Art Chronicles: Rachel Whiteread

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Judenplatz Holocaust Memorial, Vienna : Rachel Whiteread

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Judenplatz Holocaust Memorial, Vienna : Rachel Whiteread

I’ve seen images of Rachel Whiteread’s sculpture that stands in Judenplatz in the first district of Vienna as a memorial to the Austrian victims of the Holocaust, but never the thing itself. Nevertheless, I’ve talked about it, written essays about it; praised, admired and been awestruck by it. Constructed from concrete and steel, it stands, squat, solid and unflourished, at the centre of a square overlooked by ‘fine’ houses, formerly homes to many of the Jews who were transported to those concentration camps whose names are engraved at the foot of the sculpture.

It is a library: a library to which the doors remain resolutely closed. No one can enter: and if they could, once inside, they could never escape. The walls are made from casts of library shelves lined with books, but the books – which all look like the same book – stand inside out, their titles and authors hidden. Anonymous and unread. Lives unaccounted for. Unacknowledged. It’s a statement about the loss of identity, the loss of life, the denial of memory. Uncompromising and uncompromised.

A powerful work, whose strength of form signifies its strength of meaning and discourages the ease of tears.

To have expected something similar, work which would have the same power or elicit a similar response, from the retrospective of Whiteread’s work currently at Tate Britain would have been unfair and not a little foolish. What I hadn’t been prepared for was being just a little bit bored.

Part of the problem [a problem for me, but not, from speaking briefly to others at the gallery, for many] is that Whiteread’s most significant work – which can mean having a significance beyond itself –  is public work on a large scale and so can only be shown here in a photograph, a diagram, a plan. What the gallery gives us is a generously large space with several larger pieces – the interior, stairs and floors, of the former warehouse in which she and her family once lived; the room in Broadcasting House which might have been the inspiration for Orwell’s Room101 – at the centre and smaller works – windows and doors cast in plaster and coloured resins – arranged around the perimeter.

Walking round, it’s not difficult to think, okay, this is very clever, but why? Why in the case of the doors and windows, the Tate handout tells us, because “Such a re-imagining of this range of forms in their cast versions, as sculpture, emphasises their details and our relationship with the structures that surround us.”

To which I can only say, “Hmm … ”

But all was not lost. Along one wall there is a delightful array of small objects, some brightly coloured – and, oh, how the heart was crying out for colour in the midst of so much grey concrete – casts of everyday objects such as boxes and, nicest of all, the cylindrical tubes from the centre of toilet rolls. Even better, on the wall at the opposite end hang a number of photographs, sketches and drawings made using pen, pencil or paint – for the most part preparatory work leading up to the final sculptures, but satisfying in themselves. And, best of all, a long vitrine in which is displayed a selection made by Whiteread herself of pages from her notebooks, more sketches and photographs, along with a number of objects she has collected and kept. Absolutely fascinating.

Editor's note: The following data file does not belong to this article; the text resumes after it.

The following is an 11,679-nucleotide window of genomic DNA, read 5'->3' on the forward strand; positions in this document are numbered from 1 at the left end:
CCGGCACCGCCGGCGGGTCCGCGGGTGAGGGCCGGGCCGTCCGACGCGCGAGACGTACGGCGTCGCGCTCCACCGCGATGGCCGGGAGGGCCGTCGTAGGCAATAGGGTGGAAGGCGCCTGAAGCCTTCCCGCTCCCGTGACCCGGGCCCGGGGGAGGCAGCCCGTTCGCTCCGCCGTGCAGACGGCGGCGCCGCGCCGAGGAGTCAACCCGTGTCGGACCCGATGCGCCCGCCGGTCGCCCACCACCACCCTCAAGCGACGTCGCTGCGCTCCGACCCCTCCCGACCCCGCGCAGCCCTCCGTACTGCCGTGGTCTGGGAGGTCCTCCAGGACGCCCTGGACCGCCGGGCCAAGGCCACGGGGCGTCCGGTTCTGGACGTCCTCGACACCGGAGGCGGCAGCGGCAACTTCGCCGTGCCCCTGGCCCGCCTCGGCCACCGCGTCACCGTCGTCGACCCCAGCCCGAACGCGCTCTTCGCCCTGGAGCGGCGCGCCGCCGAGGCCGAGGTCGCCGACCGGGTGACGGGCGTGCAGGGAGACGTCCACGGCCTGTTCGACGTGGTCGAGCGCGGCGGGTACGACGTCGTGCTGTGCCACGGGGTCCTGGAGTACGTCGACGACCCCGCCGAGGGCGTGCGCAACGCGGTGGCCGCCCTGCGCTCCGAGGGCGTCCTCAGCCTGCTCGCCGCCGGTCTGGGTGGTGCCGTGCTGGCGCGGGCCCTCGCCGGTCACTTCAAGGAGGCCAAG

Outside the gallery space, in the Duveen Galleries, are a number of pieces Whiteread has selected from the Tate’s permanent collection – sculptures by Richard Deacon, Barry Flanagan, Barbara Hepworth, Rebecca Warren and others. As one of the visitors I spoke to said, the problem with is that, set against range and liveliness of that work, Whiteread’s own can suffer in comparison.

And finally, a literary footnote. For the sales display outside, amongst the catalogues and postcards, is a small selection of books that Whiteread has recommended: and what a selection! Marilyn Robinson’s Gilead; The Safety of Objects by A. M. Homes; short stories by Lydia Davis and Raymond Carver; Colm Toibin’s The Testament of Mary; Henning Mankel. Enough to form the beginning of a small library of contemporary fiction.

 

 

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Mona Hatoum

The first time I knowingly came across the work of the artist, Mona Hatoum, was when three of of her pieces were included in Between Cinema and a Hard Place, a group show at Tate Modern in 2000, curated by Frances Morris and including work by, amongst others, Douglas Gordon, Anthony Gormley, Anish Kapoor, Cornelia Parker and Rachel Whiteread. It wasn’t until some years later, 2011, when I was taking a course taught by Dr. Diane Silverthorne, Art & Identity: History, Memory and Post-war Art, as part of the History of Art programme at Birkbeck, University of London, that I encountered her work again, when it was included in the exhibition, Jean Genet Act 1 & Act 2, at Nottingham Contemporary.